September is Childhood Cancer Awareness Month. Sadly, childhood cancer is on the rise. In fact, cancer is the second leading cause of death (after accidents) for children under 15 years of age, according to the American Cancer Society. One major cause appears to be traffic-related air pollution. Researchers in Denmark this summer reported that even low-level exposure to air pollution over time is strongly associated with lung cancer in adults. Now there is new evidence that air pollution – specifically, traffic-related air pollution – is associated with cancer in children.
What is traffic-related air pollution?
Traffic-related air pollution refers to airborne pollutants generated by cars and trucks. While tailpipe emissions are the largest contributor to traffic-related air pollution, other sources include dust from brakes, tires and the road surface itself. Particulate matter (black carbon, fine and ultrafine particles, etc.), gases such as nitrogen oxides and carbon monoxide, and volatile organic compounds (VOCs) are the most common traffic pollutants.
The California Air Resources Board says diesel particulate matter can damage DNA and cause cancer. Volatile organic compounds (VOCs) can also cause cancer, the air quality agency reports. Common carcinogenic VOCs found in traffic-related air pollution include formaldehyde, acetaldehyde, benzene and others. VOCs also play a role in forming ozone pollution.
Most people live too close to freeways
Studies conducted by the Southern California Particle Center indicate that particle pollution levels remain elevated up to about 300 meters from a busy roadway. The problem is that in urban areas such as San Francisco, Los Angeles, New York and elsewhere, as many as four out of five residents live within 300 meters of a busy roadway. Schools also are often within 300 meters of a major roadway. Only a handful of states have passed regulations restricting the building of new schools close to busy roadways, and these regulations only apply to new school construction.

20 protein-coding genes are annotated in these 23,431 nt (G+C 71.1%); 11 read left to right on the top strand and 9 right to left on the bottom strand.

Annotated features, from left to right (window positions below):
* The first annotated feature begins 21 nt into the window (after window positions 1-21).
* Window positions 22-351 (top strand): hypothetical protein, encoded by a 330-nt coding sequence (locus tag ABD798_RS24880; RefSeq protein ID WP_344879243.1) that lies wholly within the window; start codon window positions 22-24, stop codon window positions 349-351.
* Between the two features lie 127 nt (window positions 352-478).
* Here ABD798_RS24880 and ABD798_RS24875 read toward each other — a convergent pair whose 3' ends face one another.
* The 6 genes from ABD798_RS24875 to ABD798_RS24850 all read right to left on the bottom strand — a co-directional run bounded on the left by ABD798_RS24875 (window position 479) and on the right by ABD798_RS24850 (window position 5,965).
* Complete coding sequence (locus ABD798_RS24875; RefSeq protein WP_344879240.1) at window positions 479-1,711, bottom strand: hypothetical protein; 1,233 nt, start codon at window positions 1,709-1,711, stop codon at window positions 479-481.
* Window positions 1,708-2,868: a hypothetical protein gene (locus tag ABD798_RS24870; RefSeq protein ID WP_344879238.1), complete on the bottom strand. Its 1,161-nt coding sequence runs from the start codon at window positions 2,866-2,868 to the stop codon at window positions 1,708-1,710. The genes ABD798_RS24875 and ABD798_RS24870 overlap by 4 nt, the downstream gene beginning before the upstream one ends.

Study quantifies increased risk of cancer for children
Recent research conducted at the University of California, Los Angeles confirmed the link between traffic-related air pollution and childhood cancer. The study, presented to the American Association for Cancer Research, linked exposure to air pollution during pregnancy to three specific childhood cancers, including leukemia, cancer of the eyes and germ-cell tumors.
The researchers studied 3,590 children who developed cancer. They focused on air pollution exposure beginning with conception, because they realized that "certain childhood cancer cases originate in utero." They examined exposures to traffic emissions from cars, diesel trucks, distance from roadways and even factored in weather conditions through the first year of life. They found that each incremental increase (in interquartile range) in exposure was associated with a 4% increased risk for developing leukemia, up to 19% increased risk for eye cancer and 17% increased risk for germ-cell tumors.
Moving to a new home that is farther from the freeway or transferring children to a different school isn’t an option for most, or even many, people. So here are steps you can take to help reduce your level of exposure to traffic-related air pollution:
What you can do
The Centers for Disease Control and Prevention promotes a program called "Safe Routes to School," which encourages two basic approaches to lessen children's exposure to traffic pollution: Decrease the concentration of pollutants they breathe, and reduce the duration of their exposure.
1. Ask your school district local school principal to help develop a program that will encourage drivers of cars and buses to shut off their cars near the school instead of idling.
2. Select lower-traffic routes to and from school for your child. Levels of traffic pollution can be much lower just one block from a busy road, according to the California Air Resources Board.
3. Schools in areas affected by elevated traffic pollution should consider high-performance air filtration for classrooms.
4. At home, close windows and doors during peak traffic hours. Also, consider a high-performance air filtration system to remove particulates and other pollutants from the indoor air.
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